Have you recently paid $1,000 or more for a fully loaded smartphone that can do it all? If you’re like many Americans, the answer is probably yes. the prices people are paying for smartphones has skyrocketed. But those expensive phones still aren’t available to many people around the world who simply don’t earn enough to afford the high price.
In places where people can’t afford high end smart phones, a new trend is occurring, the rise of what are known as “smart feature phones.” These are phones with features similar to a smartphone, but without all the bells and whistles. Newley Purnell reports on the trend for The Wall Street Journal, writing:
The hottest phones for the world’s next billion users aren’t made by smartphone leaders Samsung Electronics Co. or Apple Inc. In fact, they aren’t even smartphones.
Millions of first-time internet consumers from the Ivory Coast to India and Indonesia are connecting to the web on a new breed of device that only costs about $25. The gadgets look like the inexpensive Nokia Corp. phones that were big about two decades ago. But these hybrid phones, fueled by inexpensive mobile data, provide some basic apps and internet access in addition to calling and texting.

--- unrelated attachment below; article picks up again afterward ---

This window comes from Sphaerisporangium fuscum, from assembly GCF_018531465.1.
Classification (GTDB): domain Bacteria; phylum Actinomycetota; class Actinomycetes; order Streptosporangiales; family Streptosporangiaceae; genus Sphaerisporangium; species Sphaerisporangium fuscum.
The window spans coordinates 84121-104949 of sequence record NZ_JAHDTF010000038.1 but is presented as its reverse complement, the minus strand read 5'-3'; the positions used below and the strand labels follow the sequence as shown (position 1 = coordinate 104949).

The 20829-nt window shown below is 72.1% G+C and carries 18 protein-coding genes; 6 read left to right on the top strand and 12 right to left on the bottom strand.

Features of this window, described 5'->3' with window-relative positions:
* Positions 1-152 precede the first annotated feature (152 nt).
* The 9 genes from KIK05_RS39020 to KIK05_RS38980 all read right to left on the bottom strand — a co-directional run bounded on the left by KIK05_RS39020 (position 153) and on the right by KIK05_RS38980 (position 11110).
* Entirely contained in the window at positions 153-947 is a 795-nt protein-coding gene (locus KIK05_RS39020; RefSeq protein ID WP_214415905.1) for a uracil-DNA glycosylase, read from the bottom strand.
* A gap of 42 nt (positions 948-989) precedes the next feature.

Smart feature phones, as they are known, are one of the mobile-phone industry’s fastest-growing and least-known segments, providing a simple way for some of the world’s poorest people to enter the internet economy.
While global smartphone sales began sliding last year as markets became saturated, smart feature phone shipments tripled to around 75 million from 2017, according to research firm Counterpoint. Some 84 million are likely to be shipped this year.
Even as rich nations start to roll out 5G technologies, some 3.4 billion people around the world remain cut off from the internet, according to We Are Social, another research firm. Most of them already use traditional, unconnected mobile phones, meaning they can easily make the transition to similarly shaped devices capable of high-speed web connections.
Read more here.
Jeremy Jones, CFA
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